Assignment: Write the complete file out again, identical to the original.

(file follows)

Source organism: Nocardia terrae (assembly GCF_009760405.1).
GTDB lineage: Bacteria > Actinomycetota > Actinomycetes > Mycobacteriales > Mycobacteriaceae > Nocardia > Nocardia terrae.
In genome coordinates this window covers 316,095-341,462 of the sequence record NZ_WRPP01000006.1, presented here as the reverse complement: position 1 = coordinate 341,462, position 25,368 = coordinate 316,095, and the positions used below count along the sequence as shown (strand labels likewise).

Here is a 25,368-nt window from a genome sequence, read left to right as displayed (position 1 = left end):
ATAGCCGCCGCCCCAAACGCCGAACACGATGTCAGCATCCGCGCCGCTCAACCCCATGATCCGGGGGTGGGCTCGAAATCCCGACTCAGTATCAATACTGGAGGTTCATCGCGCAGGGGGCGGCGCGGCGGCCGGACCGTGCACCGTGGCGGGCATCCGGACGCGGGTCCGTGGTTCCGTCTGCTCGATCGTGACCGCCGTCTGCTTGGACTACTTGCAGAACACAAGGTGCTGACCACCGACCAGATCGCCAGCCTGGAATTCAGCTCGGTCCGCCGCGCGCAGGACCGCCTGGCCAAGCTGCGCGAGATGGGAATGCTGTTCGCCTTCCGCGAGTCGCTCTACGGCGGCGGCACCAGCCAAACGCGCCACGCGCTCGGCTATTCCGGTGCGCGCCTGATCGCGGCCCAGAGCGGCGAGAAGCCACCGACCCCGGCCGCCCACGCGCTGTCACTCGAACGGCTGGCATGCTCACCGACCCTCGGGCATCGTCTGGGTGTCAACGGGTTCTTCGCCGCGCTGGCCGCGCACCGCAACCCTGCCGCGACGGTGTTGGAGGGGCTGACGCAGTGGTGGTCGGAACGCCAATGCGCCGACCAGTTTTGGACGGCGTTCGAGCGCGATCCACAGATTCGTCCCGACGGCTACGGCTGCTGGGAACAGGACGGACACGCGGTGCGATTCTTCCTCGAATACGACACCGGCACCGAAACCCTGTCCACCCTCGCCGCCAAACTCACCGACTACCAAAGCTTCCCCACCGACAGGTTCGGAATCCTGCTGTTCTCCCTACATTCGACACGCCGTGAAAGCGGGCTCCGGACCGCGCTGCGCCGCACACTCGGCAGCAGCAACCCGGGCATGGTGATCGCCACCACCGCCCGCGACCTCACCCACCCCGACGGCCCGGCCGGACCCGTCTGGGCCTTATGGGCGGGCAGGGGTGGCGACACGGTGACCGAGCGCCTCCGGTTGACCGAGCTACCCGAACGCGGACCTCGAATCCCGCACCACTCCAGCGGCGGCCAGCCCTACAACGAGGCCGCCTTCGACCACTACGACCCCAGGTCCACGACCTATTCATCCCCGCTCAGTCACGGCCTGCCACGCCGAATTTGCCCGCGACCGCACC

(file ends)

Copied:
Source organism: Nocardia terrae (assembly GCF_009760405.1).
GTDB lineage: Bacteria > Actinomycetota > Actinomycetes > Mycobacteriales > Mycobacteriaceae > Nocardia > Nocardia terrae.
In genome coordinates this window covers 316,095-341,462 of the sequence record NZ_WRPP01000006.1, presented here as the reverse complement: position 1 = coordinate 341,462, position 25,368 = coordinate 316,095, and the positions used below count along the sequence as shown (strand labels likewise).

Here is a 25,368-nt window from a genome sequence, read left to right as displayed (position 1 = left end):
ATAGCCGCCGCCCCAAACGCCGAACACGATGTCAGCATCCGCGCCGCTCAACCCCATGATCCGGGGGTGGGCTCGAAATCCCGACTCAGTATCAATACTGGAGGTTCATCGCGCAGGGGGCGGCGCGGCGGCCGGACCGTGCACCGTGGCGGGCATCCGGACGCGGGTCCGTGGTTCCGTCTGCTCGATCGTGACCGCCGTCTGCTTGGACTACTTGCAGAACACAAGGTGCTGACCACCGACCAGATCGCCAGCCTGGAATTCAGCTCGGTCCGCCGCGCGCAGGACCGCCTGGCCAAGCTGCGCGAGATGGGAATGCTGTTCGCCTTCCGCGAGTCGCTCTACGGCGGCGGCACCAGCCAAACGCGCCACGCGCTCGGCTATTCCGGTGCGCGCCTGATCGCGGCCCAGAGCGGCGAGAAGCCACCGACCCCGGCCGCCCACGCGCTGTCACTCGAACGGCTGGCATGCTCACCGACCCTCGGGCATCGTCTGGGTGTCAACGGGTTCTTCGCCGCGCTGGCCGCGCACCGCAACCCTGCCGCGACGGTGTTGGAGGGGCTGACGCAGTGGTGGTCGGAACGCCAATGCGCCGACCAGTTTTGGACGGCGTTCGAGCGCGATCCACAGATTCGTCCCGACGGCTACGGCTGCTGGGAACAGGACGGACACGCGGTGCGATTCTTCCTCGAATACGACACCGGCACCGAAACCCTGTCCACCCTCGCCGCCAAACTCACCGACTACCAAAGCTTCCCCACCGACAGGTTCGGAATCCTGCTGTTCTCCCTACATTCGACACGCCGTGAAAGCGGGCTCCGGACCGCGCTGCGCCGCACACTCGGCAGCAGCAACCCGGGCATGGTGATCGCCACCACCGCCCGCGACCTCACCCACCCCGACGGCCCGGCCGGACCCGTCTGGGCCTTATGGGCGGGCAGGGGTGGCGACACGGTGACCGAGCGCCTCCGGTTGACCGAGCTACCCGAACGCGGACCTCGAATCCCGCACCACTCCAGCGGCGGCCAGCCCTACAACGAGGCCGCCTTCGACCACTACGACCCCAGGTCCACGACCTATTCATCCCCGCTCAGTCACGGCCTGCCACGCCGAATTTGCCCGCGACCGCACC